New rule for minor political parties believed to be a GOP effort to edge out a new challenger for Gov. John Kasich.
Ohio Senate session regarding Senate Bill 193
The Ohio Senate voted 22-11 this week to pass legislation that would set new rules for minor political parties in Ohio.
The legislation, Senate Bill 193, would relax vote thresholds for minor parties to be recognized by the state, and it would push back the deadline for parties to submit paperwork for a general election.
Senator Bill Seitz, the Cincinnati Republican sponsoring the bill, has said the legislation is needed as state rules governing minor parties have been in limbo since a federal court held in 2006 that they were overly restrictive.
Since then, the state has continued to recognize four minor parties: the Libertarians, the Green Party, the Constitution Party, and the Socialist Party.
Seitz said on the Senate floor that new rules are needed to ensure recognized political parties have some proof of support. He said the current situation is like the "wild, wild West.
"Obviously, if you are in one of those minor parties, you probably would like that current lawless state of affairs to continue, because you get to stay on the ballot without demonstrating any modicum of public support," Seitz said. "I don't think that's appropriate public policy, and that's why we drafted Senate Bill 193."
The American Civil Liberties Union is raising concerns along with third parties in Ohio, telling lawmakers that the proposals' petition requirements are onerous and the changes come too close to Ohio's 2014 statewide elections.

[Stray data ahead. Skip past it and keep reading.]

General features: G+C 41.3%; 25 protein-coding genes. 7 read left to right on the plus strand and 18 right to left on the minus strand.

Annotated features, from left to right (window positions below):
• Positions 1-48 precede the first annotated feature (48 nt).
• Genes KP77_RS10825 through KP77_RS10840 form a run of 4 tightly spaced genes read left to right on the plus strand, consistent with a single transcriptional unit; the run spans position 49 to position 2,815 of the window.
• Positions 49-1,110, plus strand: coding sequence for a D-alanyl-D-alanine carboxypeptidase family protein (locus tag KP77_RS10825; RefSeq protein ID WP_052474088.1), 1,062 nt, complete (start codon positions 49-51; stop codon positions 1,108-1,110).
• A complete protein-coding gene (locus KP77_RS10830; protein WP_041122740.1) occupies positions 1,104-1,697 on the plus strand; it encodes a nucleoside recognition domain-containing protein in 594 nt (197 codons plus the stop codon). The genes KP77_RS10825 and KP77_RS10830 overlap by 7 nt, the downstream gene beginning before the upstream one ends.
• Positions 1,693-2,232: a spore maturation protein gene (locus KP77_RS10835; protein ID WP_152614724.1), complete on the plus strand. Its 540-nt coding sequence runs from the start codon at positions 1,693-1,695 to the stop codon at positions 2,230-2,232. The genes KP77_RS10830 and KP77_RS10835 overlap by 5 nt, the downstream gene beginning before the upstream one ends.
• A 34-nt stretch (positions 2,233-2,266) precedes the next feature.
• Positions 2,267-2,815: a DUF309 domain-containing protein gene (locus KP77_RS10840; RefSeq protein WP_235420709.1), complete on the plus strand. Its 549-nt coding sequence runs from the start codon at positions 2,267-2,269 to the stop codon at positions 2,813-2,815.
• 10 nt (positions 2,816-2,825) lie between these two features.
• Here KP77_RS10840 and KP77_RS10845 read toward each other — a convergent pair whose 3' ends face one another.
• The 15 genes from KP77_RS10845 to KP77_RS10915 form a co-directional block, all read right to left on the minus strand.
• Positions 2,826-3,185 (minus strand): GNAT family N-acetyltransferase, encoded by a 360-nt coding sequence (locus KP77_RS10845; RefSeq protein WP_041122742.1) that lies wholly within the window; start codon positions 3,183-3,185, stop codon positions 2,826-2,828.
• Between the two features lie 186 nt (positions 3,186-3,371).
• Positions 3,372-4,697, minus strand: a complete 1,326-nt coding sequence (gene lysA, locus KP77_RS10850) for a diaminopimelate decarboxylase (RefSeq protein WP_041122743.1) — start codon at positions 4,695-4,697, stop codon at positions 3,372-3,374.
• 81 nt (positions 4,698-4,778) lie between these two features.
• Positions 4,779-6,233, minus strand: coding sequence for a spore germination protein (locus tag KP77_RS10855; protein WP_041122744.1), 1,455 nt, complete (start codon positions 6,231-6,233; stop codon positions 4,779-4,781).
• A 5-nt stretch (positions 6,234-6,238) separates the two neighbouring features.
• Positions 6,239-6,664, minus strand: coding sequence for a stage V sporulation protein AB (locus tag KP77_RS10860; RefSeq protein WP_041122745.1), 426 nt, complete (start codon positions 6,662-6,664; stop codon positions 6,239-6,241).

Libertarian and Green party officials renewed complaints that the reforms would make it extremely difficult for them to participate in next year’s elections, and that the leglislation effectively "bans" their party from the 2014 election.
While Republicans say the changes would make it easier for third parties to get on ballots and run candidates for office, Libertarian Party leaders said if the bill is passed, their party would no longer be recognized by the state.
The ballot access legislation comes as Ohio Republicans face growing competition from tea party supporters who say they may support a third-party challenger to Gov. John Kasich next year.
Earl's candidacy follows a tea party effort this spring to defeat Kasich's pick to lead the Ohio Republican Party. Challenger Tom Zawistowski lost but warned the party it had grown out of touch with its base and might be vulnerable to a third party.